Exercise has also been shown to be an effective treatment for major depression, performing at levels similar to antidepressant medications (Blumenthal et al, 2007). http://www.ncbi.nlm.nih.gov/pubmed/17846259 For those who struggle with depression or anxiety, adding regular exercise (a minimum of 5 times per week for at least 30 minutes in duration per the Center for Disease Control), can provide significant relief and improvement of symptoms. http://www.cdc.gov/physicalactivity/everyone/guidelines/adults.html
So, why does exercise improve mood? Initial studies in athletes documented changes in circulating blood levels of natural opioids (endorphins)–including up to a 5-fold increase in blood endorphin levels after physical exercise. However, until recently, studies were not able to measure opioid levels in the brain. Now, new neuroimaging technology has demonstrated that there are specific brain regions that show opioid activation with physical exercise. (http://cercor.oxfordjournals.org/content/18/11/2523.full.pdf+html). In particular, these brain regions are known to be key players in mood states.
Therefore, the bottom line message is as follows…. regular exercise will improve your mood. Exercise has a powerful impact across the whole body—heart, lungs and brain. If you want to feel better, sleep better and have an improved sense of well-being, then strongly consider adding regular exercise to your life.
Samantha Meltzer-Brody, MD
WIth more than 2 billion people flying worldwide annually, travel health is an important issue. Travellers often have excessive stress regarding scheduling, connections and flying. Sleep and comfort are big issues and are closely related to jet lag and post travel illness. There are also more serious conditions like DVT that we should be aware of and knowing some simple tricks to prevent illness while enjoying holiday travel will make the process more enjoyable.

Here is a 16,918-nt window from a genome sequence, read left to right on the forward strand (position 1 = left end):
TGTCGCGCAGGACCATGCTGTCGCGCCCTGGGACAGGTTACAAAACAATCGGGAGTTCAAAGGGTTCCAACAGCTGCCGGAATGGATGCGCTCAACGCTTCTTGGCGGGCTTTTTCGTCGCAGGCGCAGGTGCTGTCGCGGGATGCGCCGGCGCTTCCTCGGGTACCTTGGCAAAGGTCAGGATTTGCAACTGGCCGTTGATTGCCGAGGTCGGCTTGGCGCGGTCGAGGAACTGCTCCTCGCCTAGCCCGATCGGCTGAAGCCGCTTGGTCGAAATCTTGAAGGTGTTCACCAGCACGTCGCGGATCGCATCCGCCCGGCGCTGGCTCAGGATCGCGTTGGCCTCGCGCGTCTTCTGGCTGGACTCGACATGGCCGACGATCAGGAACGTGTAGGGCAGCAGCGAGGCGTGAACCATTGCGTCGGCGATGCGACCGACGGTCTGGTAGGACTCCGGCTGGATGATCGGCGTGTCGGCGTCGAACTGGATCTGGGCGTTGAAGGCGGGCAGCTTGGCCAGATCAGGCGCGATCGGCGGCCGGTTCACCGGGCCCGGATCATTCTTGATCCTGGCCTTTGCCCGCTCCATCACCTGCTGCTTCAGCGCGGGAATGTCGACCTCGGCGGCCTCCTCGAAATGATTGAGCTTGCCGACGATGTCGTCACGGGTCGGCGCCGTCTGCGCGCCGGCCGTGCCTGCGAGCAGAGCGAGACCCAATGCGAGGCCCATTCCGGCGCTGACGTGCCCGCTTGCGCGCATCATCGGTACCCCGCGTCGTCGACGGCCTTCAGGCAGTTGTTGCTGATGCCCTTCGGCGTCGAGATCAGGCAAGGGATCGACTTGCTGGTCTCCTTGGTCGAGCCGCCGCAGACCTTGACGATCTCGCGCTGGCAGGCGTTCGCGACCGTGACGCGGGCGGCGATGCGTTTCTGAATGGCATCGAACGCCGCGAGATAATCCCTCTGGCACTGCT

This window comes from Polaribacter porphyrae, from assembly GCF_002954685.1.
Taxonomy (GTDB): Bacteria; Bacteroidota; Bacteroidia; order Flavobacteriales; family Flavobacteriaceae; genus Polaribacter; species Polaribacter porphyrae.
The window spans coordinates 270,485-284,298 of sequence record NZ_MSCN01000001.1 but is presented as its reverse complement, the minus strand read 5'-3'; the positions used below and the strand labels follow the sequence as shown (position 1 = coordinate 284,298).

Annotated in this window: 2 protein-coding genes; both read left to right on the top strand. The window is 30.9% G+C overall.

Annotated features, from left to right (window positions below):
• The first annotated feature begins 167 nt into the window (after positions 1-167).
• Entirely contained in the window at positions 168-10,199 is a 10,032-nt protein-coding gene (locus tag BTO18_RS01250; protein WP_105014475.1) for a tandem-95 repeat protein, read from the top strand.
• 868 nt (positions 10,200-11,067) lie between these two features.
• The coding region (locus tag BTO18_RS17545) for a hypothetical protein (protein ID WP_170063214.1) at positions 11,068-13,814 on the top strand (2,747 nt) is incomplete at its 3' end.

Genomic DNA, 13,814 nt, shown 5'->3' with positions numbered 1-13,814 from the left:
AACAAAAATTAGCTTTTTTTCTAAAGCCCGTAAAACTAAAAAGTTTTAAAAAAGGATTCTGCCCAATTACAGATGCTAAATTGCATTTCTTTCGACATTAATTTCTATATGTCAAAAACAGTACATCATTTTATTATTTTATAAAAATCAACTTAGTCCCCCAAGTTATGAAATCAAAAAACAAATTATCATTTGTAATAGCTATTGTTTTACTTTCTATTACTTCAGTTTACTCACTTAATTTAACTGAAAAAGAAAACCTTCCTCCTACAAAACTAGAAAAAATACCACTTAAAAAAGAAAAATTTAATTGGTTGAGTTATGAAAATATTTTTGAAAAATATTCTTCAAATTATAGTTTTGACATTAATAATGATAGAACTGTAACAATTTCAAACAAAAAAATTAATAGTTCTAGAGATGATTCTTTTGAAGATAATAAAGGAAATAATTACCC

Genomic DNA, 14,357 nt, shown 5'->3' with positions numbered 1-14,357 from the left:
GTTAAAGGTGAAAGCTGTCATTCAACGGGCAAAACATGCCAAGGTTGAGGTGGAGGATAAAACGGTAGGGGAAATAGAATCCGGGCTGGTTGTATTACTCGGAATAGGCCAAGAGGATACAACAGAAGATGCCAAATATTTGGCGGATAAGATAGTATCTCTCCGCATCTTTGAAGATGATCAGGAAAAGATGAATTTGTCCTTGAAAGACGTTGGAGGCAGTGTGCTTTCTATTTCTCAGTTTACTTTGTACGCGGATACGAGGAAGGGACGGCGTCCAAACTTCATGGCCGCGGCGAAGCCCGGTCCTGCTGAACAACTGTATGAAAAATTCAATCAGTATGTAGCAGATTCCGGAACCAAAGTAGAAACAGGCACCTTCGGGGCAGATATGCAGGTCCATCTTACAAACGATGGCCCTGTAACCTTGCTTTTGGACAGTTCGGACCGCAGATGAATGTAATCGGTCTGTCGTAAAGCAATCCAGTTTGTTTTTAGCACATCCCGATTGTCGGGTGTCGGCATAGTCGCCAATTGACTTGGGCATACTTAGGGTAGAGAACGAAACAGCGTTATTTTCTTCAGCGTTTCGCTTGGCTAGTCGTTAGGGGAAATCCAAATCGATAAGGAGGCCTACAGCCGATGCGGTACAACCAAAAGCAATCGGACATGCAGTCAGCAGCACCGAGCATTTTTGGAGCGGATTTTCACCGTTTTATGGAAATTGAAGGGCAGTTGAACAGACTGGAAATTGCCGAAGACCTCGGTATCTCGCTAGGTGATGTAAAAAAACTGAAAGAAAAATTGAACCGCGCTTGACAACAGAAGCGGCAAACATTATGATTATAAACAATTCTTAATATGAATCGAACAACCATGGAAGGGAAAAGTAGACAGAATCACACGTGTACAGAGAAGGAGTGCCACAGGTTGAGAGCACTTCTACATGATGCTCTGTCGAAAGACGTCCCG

See Tips for healthy flying in Medical News Today for a great overview of how to stay healthy during your holiday travel.
Dave Berkoff, MD
I wanted to mention an article in the NY Times titled “Sports Medicine Said to Overuse MRI’s“. It is interesting because the physicians quoted are some of the most prominent in our specialty. They are the thought leaders in sports medicine and the article outlines how doctors often are now using pictures instead of clinical facts to drive decision making.
I frequently explain to my patients that the more we look the more we find. Not everything we detect is relevant nor does it need to be addressed. However, once we find abnormalities, they become hard to ignore.
As patients you must understand that as technology continues to improve, we will be able to see more than we have ever previously seen. With this enhanced diagnostic ability, we must now learn what to do with this additional information.
As patients I caution you to be educated consumers. Understand the risks and benefits of testing before you do it and do not be shy about asking your doctor what s/he is looking for when they order another study.
David Berkoff, MD.